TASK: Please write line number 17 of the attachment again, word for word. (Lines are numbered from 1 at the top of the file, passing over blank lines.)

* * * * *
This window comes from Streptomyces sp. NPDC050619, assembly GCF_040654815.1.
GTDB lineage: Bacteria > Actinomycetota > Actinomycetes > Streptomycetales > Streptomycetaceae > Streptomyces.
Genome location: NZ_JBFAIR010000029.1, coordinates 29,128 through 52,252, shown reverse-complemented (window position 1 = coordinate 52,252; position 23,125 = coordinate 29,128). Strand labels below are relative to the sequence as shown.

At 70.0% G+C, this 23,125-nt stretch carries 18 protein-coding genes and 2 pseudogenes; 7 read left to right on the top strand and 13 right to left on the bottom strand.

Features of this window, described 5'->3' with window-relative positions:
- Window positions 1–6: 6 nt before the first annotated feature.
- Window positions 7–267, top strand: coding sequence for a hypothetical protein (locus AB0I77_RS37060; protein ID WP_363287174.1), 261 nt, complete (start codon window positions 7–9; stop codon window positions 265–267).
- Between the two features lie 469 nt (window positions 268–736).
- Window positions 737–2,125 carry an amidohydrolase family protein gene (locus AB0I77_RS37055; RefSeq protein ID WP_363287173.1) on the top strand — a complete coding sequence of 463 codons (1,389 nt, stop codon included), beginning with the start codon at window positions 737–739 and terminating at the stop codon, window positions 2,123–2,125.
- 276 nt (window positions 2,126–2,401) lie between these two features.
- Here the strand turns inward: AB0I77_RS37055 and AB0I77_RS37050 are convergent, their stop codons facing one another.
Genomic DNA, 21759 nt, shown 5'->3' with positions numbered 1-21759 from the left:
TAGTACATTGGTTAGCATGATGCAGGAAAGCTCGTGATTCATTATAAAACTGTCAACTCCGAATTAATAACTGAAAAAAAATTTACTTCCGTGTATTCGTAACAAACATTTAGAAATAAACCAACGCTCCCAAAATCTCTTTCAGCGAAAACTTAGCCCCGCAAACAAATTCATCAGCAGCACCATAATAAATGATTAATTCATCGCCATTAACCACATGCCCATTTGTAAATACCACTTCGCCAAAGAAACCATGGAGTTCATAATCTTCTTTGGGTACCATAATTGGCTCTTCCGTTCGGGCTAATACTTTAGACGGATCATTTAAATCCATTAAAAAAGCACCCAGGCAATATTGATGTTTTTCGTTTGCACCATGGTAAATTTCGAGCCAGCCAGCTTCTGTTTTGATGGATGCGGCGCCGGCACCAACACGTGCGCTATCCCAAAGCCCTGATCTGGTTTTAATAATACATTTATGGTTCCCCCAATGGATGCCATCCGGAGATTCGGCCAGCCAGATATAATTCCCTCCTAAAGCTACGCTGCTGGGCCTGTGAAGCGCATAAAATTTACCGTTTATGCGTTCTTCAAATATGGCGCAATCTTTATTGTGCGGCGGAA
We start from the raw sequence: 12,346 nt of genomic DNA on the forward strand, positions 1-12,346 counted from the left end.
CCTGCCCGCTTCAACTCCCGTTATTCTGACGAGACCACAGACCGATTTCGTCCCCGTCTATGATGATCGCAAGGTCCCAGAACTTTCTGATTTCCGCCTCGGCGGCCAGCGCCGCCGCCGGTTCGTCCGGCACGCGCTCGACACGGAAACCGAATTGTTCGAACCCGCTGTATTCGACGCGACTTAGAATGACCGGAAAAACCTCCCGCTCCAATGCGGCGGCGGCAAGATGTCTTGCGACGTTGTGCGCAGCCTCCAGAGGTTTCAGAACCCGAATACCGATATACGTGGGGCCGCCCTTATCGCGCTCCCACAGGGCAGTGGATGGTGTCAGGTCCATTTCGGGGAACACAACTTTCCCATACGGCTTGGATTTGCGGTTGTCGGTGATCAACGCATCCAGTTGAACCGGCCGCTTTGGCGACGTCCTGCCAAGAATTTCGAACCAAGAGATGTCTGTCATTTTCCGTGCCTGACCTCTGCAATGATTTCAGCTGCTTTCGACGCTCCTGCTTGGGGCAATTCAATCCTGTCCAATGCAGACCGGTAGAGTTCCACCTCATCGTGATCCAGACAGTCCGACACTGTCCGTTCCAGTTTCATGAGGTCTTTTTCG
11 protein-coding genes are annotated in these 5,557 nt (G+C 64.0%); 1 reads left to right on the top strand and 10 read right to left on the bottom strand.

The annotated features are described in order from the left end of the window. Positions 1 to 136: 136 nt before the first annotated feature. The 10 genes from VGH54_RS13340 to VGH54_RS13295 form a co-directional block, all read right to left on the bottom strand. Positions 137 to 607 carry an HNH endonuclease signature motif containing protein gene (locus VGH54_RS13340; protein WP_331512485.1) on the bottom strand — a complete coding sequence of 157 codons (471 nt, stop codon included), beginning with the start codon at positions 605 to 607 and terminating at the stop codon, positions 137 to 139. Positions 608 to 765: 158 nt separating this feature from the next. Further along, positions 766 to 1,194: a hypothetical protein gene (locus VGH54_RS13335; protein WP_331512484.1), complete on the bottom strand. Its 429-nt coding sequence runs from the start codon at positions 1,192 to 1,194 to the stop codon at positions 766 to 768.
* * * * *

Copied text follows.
The annotated features are described in order from the left end of the window. Positions 1 to 136: 136 nt before the first annotated feature. The 10 genes from VGH54_RS13340 to VGH54_RS13295 form a co-directional block, all read right to left on the bottom strand. Positions 137 to 607 carry an HNH endonuclease signature motif containing protein gene (locus VGH54_RS13340; protein WP_331512485.1) on the bottom strand — a complete coding sequence of 157 codons (471 nt, stop codon included), beginning with the start codon at positions 605 to 607 and terminating at the stop codon, positions 137 to 139. Positions 608 to 765: 158 nt separating this feature from the next. Further along, positions 766 to 1,194: a hypothetical protein gene (locus VGH54_RS13335; protein WP_331512484.1), complete on the bottom strand. Its 429-nt coding sequence runs from the start codon at positions 1,192 to 1,194 to the stop codon at positions 766 to 768.